Understanding student achievement in all areas of the curriculum depends upon the conditions of their learning - student background, school resourcing, levels of teacher and student wellbeing and the impact of technology. In her article, Sue Thomson sets out in stark contrast the differences between the educational experience and outcomes of students from disadvantaged and advantaged backgrounds in Australian schools. She finds that students from disadvantaged backgrounds whose achievement levels may be up to three school years behind their more advantaged counterparts, report significantly lower levels of support and feedback. These differences are compounded when the schools they are more likely to attend are compared.   Principals report that ‘instruction is hindered’ by a range of factors such as a lack of teaching staff (34% in disadvantaged schools, compared to 3% in advantaged schools), a lack of physical infrastructure (45% compared to 6%) and a lack of educational material (21% compared to 1%).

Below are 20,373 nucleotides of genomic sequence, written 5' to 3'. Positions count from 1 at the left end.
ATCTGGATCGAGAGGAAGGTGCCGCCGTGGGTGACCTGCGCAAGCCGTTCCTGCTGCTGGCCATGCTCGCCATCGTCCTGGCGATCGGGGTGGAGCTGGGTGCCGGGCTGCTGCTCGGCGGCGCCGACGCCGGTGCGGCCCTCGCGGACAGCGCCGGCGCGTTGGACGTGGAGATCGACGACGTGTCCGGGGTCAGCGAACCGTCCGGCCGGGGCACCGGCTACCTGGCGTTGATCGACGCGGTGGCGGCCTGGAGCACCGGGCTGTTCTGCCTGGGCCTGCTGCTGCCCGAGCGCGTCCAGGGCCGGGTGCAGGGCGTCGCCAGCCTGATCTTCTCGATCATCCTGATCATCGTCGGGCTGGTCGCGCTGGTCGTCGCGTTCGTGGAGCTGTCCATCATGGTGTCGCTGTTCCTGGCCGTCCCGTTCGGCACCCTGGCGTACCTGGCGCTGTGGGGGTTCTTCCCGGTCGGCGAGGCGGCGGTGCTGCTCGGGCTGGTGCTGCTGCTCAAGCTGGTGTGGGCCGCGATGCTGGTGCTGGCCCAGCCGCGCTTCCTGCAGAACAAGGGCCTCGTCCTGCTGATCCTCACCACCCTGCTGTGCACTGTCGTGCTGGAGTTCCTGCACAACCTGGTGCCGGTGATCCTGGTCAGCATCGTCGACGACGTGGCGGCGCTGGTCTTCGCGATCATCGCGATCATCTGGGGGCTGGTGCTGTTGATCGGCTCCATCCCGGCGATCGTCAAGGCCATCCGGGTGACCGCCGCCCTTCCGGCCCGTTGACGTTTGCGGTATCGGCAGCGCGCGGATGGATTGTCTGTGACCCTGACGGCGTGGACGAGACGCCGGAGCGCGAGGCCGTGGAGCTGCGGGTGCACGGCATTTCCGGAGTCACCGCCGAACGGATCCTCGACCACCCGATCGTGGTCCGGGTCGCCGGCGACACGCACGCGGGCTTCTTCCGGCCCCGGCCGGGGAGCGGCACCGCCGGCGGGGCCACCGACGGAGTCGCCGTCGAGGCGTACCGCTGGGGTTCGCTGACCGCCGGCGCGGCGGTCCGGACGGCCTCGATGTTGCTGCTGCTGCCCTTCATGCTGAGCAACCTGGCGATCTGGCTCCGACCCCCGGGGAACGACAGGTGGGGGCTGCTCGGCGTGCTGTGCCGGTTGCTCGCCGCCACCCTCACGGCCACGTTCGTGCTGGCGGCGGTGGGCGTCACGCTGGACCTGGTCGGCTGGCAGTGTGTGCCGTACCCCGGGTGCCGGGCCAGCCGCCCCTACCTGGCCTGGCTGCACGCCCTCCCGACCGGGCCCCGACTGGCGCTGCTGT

Trevor Cobbold, an ex-Productivity Commission member and the head of Save Our Schools, is our interview subject in this edition of the journal. His passion is to make Australia a fairer society. He has written extensively about the way in which governments in Australia perpetuate and extend the gap between students from advantaged and disadvantaged backgrounds. This is most obvious in government school funding policies which enable private schools to have a huge resource advantage over public schools, despite public schools enrolling the majority of high needs students. Cobbold argues that school funding in a fair society would be based on social justice principles such as reducing social segregation and a commitment from schools that, in return for public funding, they will adopt inclusive, non-selective enrolment practices and provide access to a comprehensive curriculum.